Thank you to coach Steve McAuliffe for the very important focus on the state of girls’ athletic facilities in Cambridge (“A league of their own, finally a field of their own, but girls’ athletic facilities don’t compare to boys,’” May 30). 

Access to sports and wellness programs is an equity issue, and moving toward solutions requires a commitment from decision-makers – and innovative thinking to boost access and participation from the ground up. For example, when more than 20 kids in Boston schools expressed interest in Community Rowing’s free summer program but only six ultimately signed up, the organizations leaders dug deeper and discovered that deficiencies in the public transportation system meant kids simply couldn’t get there – so CRI undertook a campaign to ensure that kids could get there via shuttle service.  

Athletics programs and wellness initiatives improve lives, from boosting confidence and building community to reducing the incidence of health problems such as juvenile diabetes and depression. (Thanks to increased awareness around elite athletics and mental health challenges, schools and programs are also incorporating mental health awareness directly into their programs.)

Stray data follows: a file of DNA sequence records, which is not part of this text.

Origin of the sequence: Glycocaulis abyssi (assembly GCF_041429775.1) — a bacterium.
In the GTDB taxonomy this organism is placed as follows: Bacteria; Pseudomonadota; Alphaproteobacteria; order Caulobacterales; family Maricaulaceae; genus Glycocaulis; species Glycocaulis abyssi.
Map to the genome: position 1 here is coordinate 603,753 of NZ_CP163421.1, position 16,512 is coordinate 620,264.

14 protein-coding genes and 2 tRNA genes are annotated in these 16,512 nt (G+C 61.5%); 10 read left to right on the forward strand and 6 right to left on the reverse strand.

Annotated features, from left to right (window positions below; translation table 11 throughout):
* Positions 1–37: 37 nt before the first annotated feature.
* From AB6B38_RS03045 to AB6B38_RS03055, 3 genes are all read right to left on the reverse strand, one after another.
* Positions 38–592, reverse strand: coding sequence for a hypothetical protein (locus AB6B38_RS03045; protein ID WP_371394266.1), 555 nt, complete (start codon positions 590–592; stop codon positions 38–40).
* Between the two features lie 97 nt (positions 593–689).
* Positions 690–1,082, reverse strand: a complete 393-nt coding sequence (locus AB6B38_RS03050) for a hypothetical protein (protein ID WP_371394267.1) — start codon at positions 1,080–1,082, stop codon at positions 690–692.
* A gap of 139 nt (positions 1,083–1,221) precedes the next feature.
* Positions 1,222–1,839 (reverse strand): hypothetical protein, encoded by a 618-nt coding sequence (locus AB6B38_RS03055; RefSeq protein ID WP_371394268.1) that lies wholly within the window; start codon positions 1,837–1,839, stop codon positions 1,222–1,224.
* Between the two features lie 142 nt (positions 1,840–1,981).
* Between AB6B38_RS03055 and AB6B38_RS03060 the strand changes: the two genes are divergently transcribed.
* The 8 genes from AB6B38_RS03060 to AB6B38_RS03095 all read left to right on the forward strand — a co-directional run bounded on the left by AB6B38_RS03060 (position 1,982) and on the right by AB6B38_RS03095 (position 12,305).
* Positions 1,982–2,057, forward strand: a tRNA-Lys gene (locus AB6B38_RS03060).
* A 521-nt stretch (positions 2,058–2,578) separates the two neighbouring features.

The lessons – and memories – young people take from a well-run sports program stay with them through a lifetime. If you have ever been on the roaring sidelines of a hard-fought game or ridden a bus of exuberant young athletes returning from an upset win, you probably remember the rush of pride and adrenaline you shared in.

Especially today, when our kids are reeling from terrifying headlines even as they grapple with social and emotional deficits brought on by the pandemic, access to a range of sports health and wellness opportunities is critical. 

So what can we do? Action items could include contacting our city officials and sharing coach McAuliffe’s letter, volunteering for a local sports program or event (you don’t need coaching experience to hand out clementines!) and, just as importantly, attending those games. Cheer on our young women and girls and experience their talent for yourself. 

The girls and women themselves are our best advocates. Let’s support them! Ask them what they need. Change is possible – just look at U.S. Soccer’s new, more equitable contract policies, brought on by generations of talented young women demanding change.

As a community, making real change will take strength, perseverance and teamwork – kind of like building a successful sports team.

John Pecchia, owner of Get in Shape for Women, Porter Square